The Minnesota Pollution Control Authority (MPCA) citizen board voted 6-0 to move ahead with regulations on discharge of untreated ballast in state waters on Tuesday. The new rules put in place a permitting process for ballast discharges in Lake Superior and require ships to clean and treat their ballasts before entering the lake by 2016.
Ballast is water taken on in a port of call to stabilize a ship and later discharged in a different port of call. It is estimated that ballast discharge from oceangoing vessels, known regionally as “salties,” has introduced as many as 180 invasive species to the Great Lakes ecosystem and beyond.
The U.S. Environmental Protection Agency (EPA) was forced to begin regulating ballast discharges throughout the entire Great Lakes beginning Sept. 30 after a Ninth Circuit Court of Appeals decision upheld lower-court rulings that the Environmental Protection Agency overstepped its authority in 1973 by exempting marine discharges of ballast water from the permitting system. Oceangoing vessels will no longer be able to discharge ballast water into the Great Lakes without a permit.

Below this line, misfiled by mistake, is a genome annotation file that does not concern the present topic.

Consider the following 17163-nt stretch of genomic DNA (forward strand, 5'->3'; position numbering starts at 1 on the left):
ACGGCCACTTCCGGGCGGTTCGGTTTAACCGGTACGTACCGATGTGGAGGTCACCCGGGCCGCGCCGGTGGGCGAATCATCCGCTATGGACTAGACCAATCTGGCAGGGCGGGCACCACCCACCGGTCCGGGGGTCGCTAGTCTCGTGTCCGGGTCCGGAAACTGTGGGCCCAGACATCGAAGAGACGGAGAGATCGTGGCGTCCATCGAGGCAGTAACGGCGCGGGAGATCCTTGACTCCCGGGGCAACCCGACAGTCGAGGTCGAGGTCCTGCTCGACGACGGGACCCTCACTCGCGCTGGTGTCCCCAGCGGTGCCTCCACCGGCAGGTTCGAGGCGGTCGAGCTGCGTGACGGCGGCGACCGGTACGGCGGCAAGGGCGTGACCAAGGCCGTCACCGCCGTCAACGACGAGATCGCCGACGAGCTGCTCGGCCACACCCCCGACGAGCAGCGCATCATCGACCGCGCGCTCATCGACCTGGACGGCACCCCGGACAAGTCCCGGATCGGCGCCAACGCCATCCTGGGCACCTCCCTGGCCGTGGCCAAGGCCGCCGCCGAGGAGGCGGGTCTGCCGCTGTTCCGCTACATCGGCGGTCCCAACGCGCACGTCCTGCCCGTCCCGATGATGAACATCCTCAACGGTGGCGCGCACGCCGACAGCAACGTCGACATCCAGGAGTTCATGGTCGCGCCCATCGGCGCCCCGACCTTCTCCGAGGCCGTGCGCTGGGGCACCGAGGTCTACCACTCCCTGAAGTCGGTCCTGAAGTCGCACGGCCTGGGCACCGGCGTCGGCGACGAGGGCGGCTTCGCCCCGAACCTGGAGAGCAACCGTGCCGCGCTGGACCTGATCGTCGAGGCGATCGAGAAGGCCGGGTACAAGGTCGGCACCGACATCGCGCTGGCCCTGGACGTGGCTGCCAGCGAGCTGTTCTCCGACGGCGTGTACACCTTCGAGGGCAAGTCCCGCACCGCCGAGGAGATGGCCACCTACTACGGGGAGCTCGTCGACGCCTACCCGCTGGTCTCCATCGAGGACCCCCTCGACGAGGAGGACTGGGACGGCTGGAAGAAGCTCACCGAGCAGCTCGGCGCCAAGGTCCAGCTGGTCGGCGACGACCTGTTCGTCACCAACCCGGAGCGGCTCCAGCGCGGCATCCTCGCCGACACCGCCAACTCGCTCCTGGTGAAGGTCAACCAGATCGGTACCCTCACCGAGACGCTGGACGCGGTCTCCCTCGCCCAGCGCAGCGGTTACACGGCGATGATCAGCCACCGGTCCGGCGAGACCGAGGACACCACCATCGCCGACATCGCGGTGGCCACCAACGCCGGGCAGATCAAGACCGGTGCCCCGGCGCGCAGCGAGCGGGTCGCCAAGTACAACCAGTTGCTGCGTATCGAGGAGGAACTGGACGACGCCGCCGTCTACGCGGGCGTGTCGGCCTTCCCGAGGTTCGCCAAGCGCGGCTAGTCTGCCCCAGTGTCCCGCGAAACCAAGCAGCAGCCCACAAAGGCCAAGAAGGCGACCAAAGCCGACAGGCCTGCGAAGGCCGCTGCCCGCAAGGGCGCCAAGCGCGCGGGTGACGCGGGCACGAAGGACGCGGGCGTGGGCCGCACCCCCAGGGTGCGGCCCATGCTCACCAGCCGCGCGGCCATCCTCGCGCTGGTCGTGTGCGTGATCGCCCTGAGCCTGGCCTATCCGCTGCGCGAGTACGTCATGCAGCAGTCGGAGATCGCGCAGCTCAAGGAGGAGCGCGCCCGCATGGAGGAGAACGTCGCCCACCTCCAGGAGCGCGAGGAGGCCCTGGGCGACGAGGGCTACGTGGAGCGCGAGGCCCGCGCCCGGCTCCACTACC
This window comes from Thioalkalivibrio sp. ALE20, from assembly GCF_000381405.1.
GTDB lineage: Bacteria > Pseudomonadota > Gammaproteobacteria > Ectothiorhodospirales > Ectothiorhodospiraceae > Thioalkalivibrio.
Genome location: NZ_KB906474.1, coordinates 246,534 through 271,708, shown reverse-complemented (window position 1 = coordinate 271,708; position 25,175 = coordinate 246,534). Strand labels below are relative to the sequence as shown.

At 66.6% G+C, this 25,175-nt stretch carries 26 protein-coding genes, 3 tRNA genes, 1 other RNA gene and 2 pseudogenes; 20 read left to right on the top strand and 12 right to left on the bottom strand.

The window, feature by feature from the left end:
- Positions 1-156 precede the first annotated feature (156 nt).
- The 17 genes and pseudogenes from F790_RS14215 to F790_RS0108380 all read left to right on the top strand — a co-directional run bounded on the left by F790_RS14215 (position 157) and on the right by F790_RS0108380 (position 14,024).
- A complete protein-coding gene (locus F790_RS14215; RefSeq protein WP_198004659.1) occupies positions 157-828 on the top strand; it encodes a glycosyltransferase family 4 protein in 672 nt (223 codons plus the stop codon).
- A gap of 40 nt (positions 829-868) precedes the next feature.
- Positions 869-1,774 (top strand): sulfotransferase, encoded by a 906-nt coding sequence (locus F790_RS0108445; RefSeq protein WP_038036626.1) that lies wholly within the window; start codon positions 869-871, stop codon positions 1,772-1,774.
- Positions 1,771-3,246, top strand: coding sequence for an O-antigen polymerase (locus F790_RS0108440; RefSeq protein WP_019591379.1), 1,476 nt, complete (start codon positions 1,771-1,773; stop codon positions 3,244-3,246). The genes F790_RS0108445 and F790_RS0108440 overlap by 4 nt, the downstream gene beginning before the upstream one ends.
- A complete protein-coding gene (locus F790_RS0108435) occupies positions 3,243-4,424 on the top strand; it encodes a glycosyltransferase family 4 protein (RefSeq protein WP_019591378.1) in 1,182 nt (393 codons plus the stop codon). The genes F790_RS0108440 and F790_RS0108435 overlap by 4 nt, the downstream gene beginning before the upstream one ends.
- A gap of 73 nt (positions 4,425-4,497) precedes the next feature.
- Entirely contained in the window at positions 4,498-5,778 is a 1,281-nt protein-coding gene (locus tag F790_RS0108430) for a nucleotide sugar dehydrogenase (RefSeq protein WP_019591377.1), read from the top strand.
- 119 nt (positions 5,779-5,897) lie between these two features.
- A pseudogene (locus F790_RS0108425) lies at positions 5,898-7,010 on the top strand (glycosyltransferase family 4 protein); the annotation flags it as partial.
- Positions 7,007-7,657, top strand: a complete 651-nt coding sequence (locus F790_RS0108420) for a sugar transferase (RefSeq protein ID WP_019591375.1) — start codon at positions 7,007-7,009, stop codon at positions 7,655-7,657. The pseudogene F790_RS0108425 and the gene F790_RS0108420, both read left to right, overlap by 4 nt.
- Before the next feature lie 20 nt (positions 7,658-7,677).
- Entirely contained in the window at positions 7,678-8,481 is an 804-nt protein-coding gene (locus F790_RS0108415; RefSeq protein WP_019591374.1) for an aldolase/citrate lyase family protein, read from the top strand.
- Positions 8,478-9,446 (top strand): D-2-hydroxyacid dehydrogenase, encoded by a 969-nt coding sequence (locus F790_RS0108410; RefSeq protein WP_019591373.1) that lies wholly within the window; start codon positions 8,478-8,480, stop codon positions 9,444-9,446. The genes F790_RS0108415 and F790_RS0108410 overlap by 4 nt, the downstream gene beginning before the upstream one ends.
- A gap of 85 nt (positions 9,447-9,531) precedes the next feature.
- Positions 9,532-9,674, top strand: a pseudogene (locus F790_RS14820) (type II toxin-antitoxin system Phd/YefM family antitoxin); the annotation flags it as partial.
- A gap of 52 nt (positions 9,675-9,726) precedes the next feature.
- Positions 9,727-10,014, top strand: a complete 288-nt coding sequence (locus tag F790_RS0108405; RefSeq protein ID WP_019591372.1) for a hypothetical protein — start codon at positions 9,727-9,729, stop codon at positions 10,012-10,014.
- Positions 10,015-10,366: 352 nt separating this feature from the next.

Minnesota’s permiting system and regulations are opposed by both the shipping industry and the EPA, who argue that a separate permiting system and regulations are redundant and restrictive. Many Great Lakes advocates remain skeptical of the EPA’s ballast efforts and believe the MPCA’s action is necessary to protect state resources from the onslaught of viral hemorrhagic septicemia (VHS) and other invasives that have yet to arrive in Minnesota.